Where the Jordan Flows is free from the xenophobia so often observed in writings on the Arab world and from the chauvinism so frequent in Zionist apologies. The author, Richard H. Sanger, long familiar with the Near East, has served on the American Embassy staff both in Beirut and in Amman, and is now a member of the faculty of the State Department’s Foreign Service Institute.

The book surveys in twenty-two chapters the history of Palestine from Abraham to the year 1963. The volume contains a selected bibliography, an index, and sixteen representative photographs, but regrettably lacks maps. Sanger uses the standard works, but does not mention G. Lankester Harding’s definitive The Antiquities of Jordan.

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After a sketch of the biblical epoch from Abraham to Solomon, in which the scene of the wilderness wanderings is very graphically portrayed, the author leaps to the Maccabean era, with an intervening chapter on Petra. Ensuing chapters treat the periods from the Herods to the modern times, but there is no reference to the Mamluk rule (1250–1517).

The discussions on Petra, Jerusalem, Jerash, and Qumran employ careful research and reveal the author’s personal familiarity with these places. Here, too, outline maps would be a desideratum! The story of the Crusaders is fascinatingly told, and the chapter relating Lynch’s trip down the Jordan River, the visits of Mark Twain, Chinese Gordon, Kaiser Wilhelm II, Allenby’s entry, and Bertha Spafford Vester’s long sojourn, is delightful reading.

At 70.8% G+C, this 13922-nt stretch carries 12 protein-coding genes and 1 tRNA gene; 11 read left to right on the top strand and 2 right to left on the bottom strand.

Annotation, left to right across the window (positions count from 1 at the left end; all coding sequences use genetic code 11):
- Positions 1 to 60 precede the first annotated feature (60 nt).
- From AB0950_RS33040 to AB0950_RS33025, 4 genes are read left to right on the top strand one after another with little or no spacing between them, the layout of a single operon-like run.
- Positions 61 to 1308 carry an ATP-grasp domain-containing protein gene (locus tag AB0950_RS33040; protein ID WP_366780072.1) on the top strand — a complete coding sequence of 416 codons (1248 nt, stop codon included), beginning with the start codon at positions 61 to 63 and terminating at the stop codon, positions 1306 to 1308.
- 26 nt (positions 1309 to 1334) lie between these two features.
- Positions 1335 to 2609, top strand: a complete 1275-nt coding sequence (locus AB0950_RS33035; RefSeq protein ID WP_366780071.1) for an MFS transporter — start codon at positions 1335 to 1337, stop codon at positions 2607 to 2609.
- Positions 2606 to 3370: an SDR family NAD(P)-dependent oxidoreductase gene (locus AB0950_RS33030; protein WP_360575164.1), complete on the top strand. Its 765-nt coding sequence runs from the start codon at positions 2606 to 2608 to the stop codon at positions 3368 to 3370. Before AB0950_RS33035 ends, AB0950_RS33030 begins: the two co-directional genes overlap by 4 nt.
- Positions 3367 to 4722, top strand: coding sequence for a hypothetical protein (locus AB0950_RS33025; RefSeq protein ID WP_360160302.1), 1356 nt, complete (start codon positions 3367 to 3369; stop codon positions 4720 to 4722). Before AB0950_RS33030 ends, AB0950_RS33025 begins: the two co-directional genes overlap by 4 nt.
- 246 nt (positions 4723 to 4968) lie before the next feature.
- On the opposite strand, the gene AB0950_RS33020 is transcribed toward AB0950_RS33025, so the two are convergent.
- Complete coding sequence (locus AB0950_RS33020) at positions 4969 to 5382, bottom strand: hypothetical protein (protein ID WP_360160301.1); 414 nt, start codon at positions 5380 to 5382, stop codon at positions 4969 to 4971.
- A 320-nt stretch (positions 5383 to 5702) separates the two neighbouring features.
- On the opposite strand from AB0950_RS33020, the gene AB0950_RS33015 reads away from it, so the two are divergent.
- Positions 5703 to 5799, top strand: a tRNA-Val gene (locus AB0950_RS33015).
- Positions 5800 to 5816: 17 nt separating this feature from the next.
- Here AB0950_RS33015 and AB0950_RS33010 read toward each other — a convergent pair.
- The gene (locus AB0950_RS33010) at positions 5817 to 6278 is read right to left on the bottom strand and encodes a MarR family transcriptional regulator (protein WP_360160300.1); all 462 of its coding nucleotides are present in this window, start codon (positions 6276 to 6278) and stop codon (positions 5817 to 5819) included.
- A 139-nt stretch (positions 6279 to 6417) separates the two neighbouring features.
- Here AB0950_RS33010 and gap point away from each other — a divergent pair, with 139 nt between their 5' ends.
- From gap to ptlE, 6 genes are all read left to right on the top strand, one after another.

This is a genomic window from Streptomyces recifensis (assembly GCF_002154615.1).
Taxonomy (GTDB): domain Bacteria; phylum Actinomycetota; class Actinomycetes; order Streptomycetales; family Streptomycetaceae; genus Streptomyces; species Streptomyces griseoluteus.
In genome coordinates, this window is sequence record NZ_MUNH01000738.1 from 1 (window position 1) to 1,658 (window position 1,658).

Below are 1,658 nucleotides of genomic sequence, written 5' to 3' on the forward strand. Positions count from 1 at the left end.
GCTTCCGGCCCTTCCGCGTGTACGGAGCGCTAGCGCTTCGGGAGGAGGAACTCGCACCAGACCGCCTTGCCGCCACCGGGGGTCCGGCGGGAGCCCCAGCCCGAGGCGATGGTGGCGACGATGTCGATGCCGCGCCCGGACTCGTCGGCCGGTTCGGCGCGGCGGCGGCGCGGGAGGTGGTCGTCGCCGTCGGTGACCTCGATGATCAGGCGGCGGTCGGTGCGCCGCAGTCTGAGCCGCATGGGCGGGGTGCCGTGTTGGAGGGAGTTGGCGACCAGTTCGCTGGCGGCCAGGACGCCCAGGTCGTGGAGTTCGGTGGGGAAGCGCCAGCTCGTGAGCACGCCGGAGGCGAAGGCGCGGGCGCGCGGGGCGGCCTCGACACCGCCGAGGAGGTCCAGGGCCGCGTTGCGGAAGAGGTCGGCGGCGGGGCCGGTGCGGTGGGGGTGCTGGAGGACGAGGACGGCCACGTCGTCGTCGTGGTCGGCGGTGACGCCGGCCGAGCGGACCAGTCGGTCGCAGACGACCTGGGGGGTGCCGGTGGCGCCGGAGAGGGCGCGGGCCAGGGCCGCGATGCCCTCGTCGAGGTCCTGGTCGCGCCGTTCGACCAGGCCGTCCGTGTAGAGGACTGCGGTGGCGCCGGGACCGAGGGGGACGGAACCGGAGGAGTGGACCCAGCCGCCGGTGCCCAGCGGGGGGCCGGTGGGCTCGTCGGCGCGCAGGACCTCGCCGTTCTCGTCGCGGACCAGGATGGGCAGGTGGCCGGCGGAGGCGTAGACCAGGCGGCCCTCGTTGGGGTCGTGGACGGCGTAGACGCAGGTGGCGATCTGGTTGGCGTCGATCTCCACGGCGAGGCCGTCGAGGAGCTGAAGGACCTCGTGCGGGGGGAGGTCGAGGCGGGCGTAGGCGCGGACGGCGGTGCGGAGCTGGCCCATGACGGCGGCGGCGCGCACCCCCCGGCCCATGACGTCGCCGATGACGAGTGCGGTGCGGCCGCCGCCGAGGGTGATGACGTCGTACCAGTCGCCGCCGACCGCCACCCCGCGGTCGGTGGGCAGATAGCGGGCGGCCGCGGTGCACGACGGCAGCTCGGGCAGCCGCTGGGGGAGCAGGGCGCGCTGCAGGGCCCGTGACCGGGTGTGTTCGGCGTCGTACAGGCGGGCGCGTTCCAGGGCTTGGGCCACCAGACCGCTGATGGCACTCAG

Moderate appreciation is expressed for the enigmatic Lawrence of Arabia, while high tribute is paid to Abdulla, King Hussein, and the Englishman Glubb. Glubb befriended the Bedouin, organized the Desert Patrol, maintained calm in Jordan during the tensions of 1936–38, overcame Nazi and Vichy French movements—only to be expelled after twenty-six years of faithful service! The tribal structure of the Bedouin, “who spend most of their life hungry” (p. 322), is detailed with insight. The conflicts with the Jewish settlers and the Suez crisis are summarized in the last chapter. The author neither passes judgment on nor suggests a solution for the thorny Arab-Jewish problem.

Scholars would dispute the accuracy of Sanger on a number of points of biblical history (see pp. 3, 12, 17, 49, 50, 117, 120). Among the jarring misprints are Arets IV (for Aretas), p. 54; D. (for R.) de Vaux, p. 140; and Mars (instead of Mar) Saba, p. 190. Antiochus appears as Antigonus (pp. 70, 72, etc.), and Herod’s Hasmonean wife Mariamne is always designated Marianne (pp. 77–81, etc.).

However, the book can be profitably read by Christian, Moslem, and Jew!